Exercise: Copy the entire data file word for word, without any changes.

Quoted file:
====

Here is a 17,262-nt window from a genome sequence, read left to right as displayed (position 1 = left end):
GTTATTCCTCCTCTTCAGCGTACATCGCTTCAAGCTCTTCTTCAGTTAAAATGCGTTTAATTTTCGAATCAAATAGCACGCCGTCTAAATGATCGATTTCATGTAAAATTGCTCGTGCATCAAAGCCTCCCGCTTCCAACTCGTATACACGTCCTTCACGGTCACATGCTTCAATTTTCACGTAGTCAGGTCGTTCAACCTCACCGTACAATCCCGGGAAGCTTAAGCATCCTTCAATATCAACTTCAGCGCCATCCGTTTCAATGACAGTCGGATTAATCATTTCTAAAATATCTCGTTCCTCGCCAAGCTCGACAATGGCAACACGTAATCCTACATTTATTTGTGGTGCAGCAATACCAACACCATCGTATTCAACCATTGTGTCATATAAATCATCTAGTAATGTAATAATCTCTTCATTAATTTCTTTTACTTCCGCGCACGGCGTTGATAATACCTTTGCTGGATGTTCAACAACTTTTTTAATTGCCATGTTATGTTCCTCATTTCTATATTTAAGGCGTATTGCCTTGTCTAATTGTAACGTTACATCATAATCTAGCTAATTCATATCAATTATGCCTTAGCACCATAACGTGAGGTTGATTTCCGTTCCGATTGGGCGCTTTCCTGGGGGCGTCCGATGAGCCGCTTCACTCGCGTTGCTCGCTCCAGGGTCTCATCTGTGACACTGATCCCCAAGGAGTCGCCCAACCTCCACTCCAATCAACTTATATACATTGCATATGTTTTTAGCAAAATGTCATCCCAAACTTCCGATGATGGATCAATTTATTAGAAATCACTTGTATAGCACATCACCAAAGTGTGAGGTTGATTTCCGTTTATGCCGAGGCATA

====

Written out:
Here is a 17,262-nt window from a genome sequence, read left to right as displayed (position 1 = left end):
GTTATTCCTCCTCTTCAGCGTACATCGCTTCAAGCTCTTCTTCAGTTAAAATGCGTTTAATTTTCGAATCAAATAGCACGCCGTCTAAATGATCGATTTCATGTAAAATTGCTCGTGCATCAAAGCCTCCCGCTTCCAACTCGTATACACGTCCTTCACGGTCACATGCTTCAATTTTCACGTAGTCAGGTCGTTCAACCTCACCGTACAATCCCGGGAAGCTTAAGCATCCTTCAATATCAACTTCAGCGCCATCCGTTTCAATGACAGTCGGATTAATCATTTCTAAAATATCTCGTTCCTCGCCAAGCTCGACAATGGCAACACGTAATCCTACATTTATTTGTGGTGCAGCAATACCAACACCATCGTATTCAACCATTGTGTCATATAAATCATCTAGTAATGTAATAATCTCTTCATTAATTTCTTTTACTTCCGCGCACGGCGTTGATAATACCTTTGCTGGATGTTCAACAACTTTTTTAATTGCCATGTTATGTTCCTCATTTCTATATTTAAGGCGTATTGCCTTGTCTAATTGTAACGTTACATCATAATCTAGCTAATTCATATCAATTATGCCTTAGCACCATAACGTGAGGTTGATTTCCGTTCCGATTGGGCGCTTTCCTGGGGGCGTCCGATGAGCCGCTTCACTCGCGTTGCTCGCTCCAGGGTCTCATCTGTGACACTGATCCCCAAGGAGTCGCCCAACCTCCACTCCAATCAACTTATATACATTGCATATGTTTTTAGCAAAATGTCATCCCAAACTTCCGATGATGGATCAATTTATTAGAAATCACTTGTATAGCACATCACCAAAGTGTGAGGTTGATTTCCGTTTATGCCGAGGCATA